Amani Oruwariye is starting to fulfill draft day declaration

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Around here, the 2019 NFL Draft began with that GIF of Arthur's fist. The Lions took another tight end in the first round, then a linebacker from Hawaii nobody had heard of in the second.

The angst subsided -- for a moment, anyway -- when Detroit took Amani Oruwariye in the fifth. The first-team All-Big Ten cornerback from Penn State was pegged as a Day-2 pick. He felt like a steal midway through Day 3.

Oruwariye said all the standard things in his first chat with local reporters that day, about the draft being unpredictable, about projections being faulty, about staying patient because "I knew my time would come."

Then he added this: "I’m not going to sit there and dwell on what didn’t happen and what should’ve happened. I’m just going to make the other 31 teams that didn’t draft me pay when my opportunity comes."

Well, his opportunity has arrived. And Oruwariye is living up to his word. In a secondary that gave up the most yards in the NFL last season and then traded its best player, it's Oruwariye -- not $20 million free agent Desmond Trufant, not third overall pick Jeff Okudah -- who has plugged the most holes. The Lions' biggest corner has been their best.

The Cardinals drafted six players over Oruwariye in 2019, including CB Byron Murphy in the second round. He made them pay last month with a couple key pass break-ups in the fourth quarter that set up Detroit's first win. The Jaguars drafted five players over Oruwariye in 2019. He made them pay last week by smothering No. 1 receiver D.J. Chark in the Lions' best defensive effort of the season.

Oruwariye has played all but 10 defensive snaps so far for Detroit, second only to veteran safety Duron Harmon. He leads the team with five passes defended, using that 6'2 frame to his advantage. According to Pro-Football-Reference, Oruwariye has allowed a passer rating of 66.4 on 28 targets. That's better than each of the 14 cornerbacks drafted ahead of him in 2019.

Actually, it's better than every other cornerback drafted that year, period. Oruwariye ranks first out of 31.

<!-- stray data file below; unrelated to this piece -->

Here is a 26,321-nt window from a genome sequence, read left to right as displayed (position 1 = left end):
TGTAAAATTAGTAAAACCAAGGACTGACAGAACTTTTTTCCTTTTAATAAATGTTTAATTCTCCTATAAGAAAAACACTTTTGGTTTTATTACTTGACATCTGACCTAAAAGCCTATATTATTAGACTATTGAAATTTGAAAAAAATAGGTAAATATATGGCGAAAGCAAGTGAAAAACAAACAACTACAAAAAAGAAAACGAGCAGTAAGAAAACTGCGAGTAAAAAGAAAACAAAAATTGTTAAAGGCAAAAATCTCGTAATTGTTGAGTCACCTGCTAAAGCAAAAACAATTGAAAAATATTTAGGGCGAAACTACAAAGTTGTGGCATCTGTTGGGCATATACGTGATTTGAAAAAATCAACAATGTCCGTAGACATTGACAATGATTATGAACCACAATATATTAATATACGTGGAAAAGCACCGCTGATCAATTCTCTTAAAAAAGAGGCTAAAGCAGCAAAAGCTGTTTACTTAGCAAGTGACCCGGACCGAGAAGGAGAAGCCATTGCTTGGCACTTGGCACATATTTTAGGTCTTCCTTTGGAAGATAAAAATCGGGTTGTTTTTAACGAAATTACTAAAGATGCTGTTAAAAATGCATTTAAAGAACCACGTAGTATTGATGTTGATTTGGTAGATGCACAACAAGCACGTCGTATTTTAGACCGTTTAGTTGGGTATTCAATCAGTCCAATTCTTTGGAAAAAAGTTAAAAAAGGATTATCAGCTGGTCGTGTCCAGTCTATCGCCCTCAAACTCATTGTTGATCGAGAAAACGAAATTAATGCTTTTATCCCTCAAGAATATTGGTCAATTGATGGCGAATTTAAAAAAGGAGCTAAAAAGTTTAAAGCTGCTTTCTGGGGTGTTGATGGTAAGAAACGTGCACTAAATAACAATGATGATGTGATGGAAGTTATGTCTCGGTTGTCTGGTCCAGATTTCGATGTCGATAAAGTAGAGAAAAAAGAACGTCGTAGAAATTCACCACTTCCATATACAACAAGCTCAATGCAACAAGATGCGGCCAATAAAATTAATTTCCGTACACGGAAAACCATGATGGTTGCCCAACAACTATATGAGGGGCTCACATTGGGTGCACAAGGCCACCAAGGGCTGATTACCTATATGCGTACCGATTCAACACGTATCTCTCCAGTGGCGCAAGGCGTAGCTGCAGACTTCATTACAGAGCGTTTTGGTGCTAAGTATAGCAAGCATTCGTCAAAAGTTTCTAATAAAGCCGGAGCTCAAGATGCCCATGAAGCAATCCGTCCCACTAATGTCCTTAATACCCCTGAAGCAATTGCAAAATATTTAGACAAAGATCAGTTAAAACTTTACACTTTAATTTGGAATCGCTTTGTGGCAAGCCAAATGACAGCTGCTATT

“I feel like I’ve done a pretty good job, but always looking for a way to improve," Oruwariye said Wednesday. "I feel like I can be a lot more of a force in the run game, just being a sure-tackler and being that force from the outside from the corner position. And then just being consistent at the line of scrimmage, impeding the receiver’s release and making it more challenging for them at the line."

He's right about his tackling. Oruwariye was sound in this area in limited action last season, but he's missed three tackles so far in 2020. That's three too many. Otherwise, he's been about as reliable as the Lions could have hoped, one of the keys to a pass defense that's allowing nearly 100 fewer yards per game than it did in 2019.

So here comes the test. The Lions travel to Atlanta on Sunday to take on the most dangerous passing attack in the league. The Falcons are throwing the ball up and down the field, led by the best receiving duo in the game in Julio Jones and Calvin Ridley. If this rejuvenated secondary is for real, if Oruwiraye's emergence is legit, this is their chance to prove it.

“Everyone knows they got a great receiving core over there. We gotta come," Oruwariye said. "We got our hands full this week, so we just gotta trust the gameplan the coaches draw up for us. Make sure we make it a physical game and just try to play to our strengths. We don’t need to do anything spectacular. We just need to do what we do best.”